WIPO Case No. D2018-0924. July, 2, 2018.
When a domain name- as in this case -is as generic and descriptive a word as “jolly”, you would think it a golden opportunity to expand on the use of generic words in domain names and how, in appropriate cases, they can give rise to a right or legitimate interest in the domain name. They can also make it more difficult to prove bad faith registration and use. So it is a pity this decision did not analyse these broader implications of the use of generic words in domain names. However, it is a useful decision, if for no other reason than to show how a Complainant may fail, as the Complainant failed, to prove the lack of an RLI and the presence of bad faith.
The Complainant tourism company had a trademark for JOLLY and many others where JOLLY was a constituent word in other trademarks like JOLLY INTERNATIONAL TOURS. The Respondent had registered the domain name <jolly.com> on February 27, 1997. It had for some years operated a Seattle based business and a website at the disputed domain name for selling and buying electronic apparatus. Presently the disputed domain name resolved to a “Coming Soon” parking page with no advertisements.
The Complainant's argument on RLI was, in effect: there is the “Coming Soon” parking page and the domain name is therefore not being used for goods and services within the generic meaning of “jolly”. But, the panellist found, the domain name had:
“hosted an active website from December 5, 1998 (before the Complainant's trademark number 198468 was granted registration) until January 28, 2013, dealing consistently in the business of specialised electronic apparatus.“
So, the domain name had been used for goods and services coming within the genus of “jolly’.” This could therefore be a basis for an RLI in the domain name and it had not been disproved.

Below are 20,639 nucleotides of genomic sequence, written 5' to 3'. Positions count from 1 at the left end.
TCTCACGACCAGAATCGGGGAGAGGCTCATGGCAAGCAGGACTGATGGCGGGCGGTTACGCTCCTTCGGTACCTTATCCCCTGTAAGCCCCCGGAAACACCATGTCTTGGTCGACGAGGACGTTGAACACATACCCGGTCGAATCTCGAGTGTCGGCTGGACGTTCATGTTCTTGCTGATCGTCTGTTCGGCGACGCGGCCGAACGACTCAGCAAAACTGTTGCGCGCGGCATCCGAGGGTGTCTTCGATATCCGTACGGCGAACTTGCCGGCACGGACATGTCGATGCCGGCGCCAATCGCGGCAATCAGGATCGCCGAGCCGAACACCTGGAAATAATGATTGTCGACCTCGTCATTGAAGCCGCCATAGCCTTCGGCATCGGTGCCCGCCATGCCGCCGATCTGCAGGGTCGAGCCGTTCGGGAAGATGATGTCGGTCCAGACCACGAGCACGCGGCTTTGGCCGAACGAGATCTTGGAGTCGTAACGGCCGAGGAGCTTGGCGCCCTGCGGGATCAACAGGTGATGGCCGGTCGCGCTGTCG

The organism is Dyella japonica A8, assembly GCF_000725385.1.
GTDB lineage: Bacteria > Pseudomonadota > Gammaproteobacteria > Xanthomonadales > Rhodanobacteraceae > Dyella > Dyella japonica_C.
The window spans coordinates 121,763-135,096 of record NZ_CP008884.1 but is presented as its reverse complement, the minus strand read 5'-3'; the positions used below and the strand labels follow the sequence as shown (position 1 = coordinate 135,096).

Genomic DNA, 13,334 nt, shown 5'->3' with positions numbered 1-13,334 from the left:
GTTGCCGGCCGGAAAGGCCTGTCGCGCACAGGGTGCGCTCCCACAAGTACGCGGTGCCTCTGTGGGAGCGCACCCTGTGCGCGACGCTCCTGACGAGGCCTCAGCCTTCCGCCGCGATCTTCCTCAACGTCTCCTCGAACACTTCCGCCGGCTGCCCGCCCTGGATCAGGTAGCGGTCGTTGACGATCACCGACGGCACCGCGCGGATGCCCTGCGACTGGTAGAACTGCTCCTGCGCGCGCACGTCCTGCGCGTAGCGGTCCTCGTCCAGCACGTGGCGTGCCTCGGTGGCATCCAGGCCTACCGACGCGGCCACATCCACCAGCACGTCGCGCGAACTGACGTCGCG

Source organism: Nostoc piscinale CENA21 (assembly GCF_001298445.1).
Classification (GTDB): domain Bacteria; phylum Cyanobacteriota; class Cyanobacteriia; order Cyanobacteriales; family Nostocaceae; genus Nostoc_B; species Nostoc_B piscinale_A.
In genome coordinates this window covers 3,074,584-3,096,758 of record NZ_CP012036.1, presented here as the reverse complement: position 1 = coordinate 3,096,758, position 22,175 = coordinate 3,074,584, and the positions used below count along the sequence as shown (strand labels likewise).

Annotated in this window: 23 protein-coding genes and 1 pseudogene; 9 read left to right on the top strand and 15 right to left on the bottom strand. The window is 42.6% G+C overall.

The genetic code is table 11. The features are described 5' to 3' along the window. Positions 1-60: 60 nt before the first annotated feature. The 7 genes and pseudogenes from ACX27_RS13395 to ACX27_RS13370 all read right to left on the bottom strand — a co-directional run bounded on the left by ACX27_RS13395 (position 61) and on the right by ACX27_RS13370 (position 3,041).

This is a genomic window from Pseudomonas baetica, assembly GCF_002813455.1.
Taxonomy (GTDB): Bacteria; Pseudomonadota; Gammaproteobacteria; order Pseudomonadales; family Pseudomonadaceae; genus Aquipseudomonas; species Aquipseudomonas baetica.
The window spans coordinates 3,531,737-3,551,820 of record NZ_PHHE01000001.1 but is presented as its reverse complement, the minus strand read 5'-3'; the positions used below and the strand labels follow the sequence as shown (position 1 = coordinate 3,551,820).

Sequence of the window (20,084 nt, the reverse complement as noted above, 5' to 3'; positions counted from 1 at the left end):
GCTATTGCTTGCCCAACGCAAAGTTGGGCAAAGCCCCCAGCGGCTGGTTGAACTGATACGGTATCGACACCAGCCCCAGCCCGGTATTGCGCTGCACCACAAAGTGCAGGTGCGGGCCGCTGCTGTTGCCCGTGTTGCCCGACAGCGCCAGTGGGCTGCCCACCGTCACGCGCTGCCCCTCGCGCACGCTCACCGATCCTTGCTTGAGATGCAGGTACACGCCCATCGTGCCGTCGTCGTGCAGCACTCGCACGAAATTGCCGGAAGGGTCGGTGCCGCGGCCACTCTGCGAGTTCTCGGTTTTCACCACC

Secondly, the proxy service for the registration of the domain name was not hiding the registrant’s name, as it was clearly stated on its website together with contact details.
The reason why we draw your attention to this case is that it is not as if there were strong reasons or evidence put forward by the Respondent (who did not defend the claim) positively showing an RLI, but that the only grounds relied on by the Complainant for proving the opposite were dubious. The onus was on the Complainant and it had failed to discharge it.
The issue of bad faith resolved around the dates on which the domain name and the competing trademark had been registered, an issue often arising these days. They were:
Domain Name: 27 February, 1997.
Trademark: applied for - July 10, 1998.
registered- July 27, 1999.
Clearly there could have been no bad faith registration because the domain name had been registered such a long time before the trademark.
Importantly, the Complainant had not shown what might have been an exception to that outcome, so that bad faith registration could still have been shown; i.e. that the Respondent could have known of or anticipated in advance the registration of the trademark (say, when two companies were amalgamating and the registrant anticipated a new trademark using both former names).
Also no other criteria of bad faith had been proved.
Nor was this a case of passive holding, as the criteria in Telstra Corporation Limited v. Nuclear Marshmallows (WIPO Case No. D2000-0003), had not been met.
TAKE HOME MESSAGE: A Respondent can win on both RLI and bad faith, not because it has adduced strong evidence itself to rebut them, but because the Complainant has not positively proved itself the elements that the UDRP specifies for proving RLI and bad faith.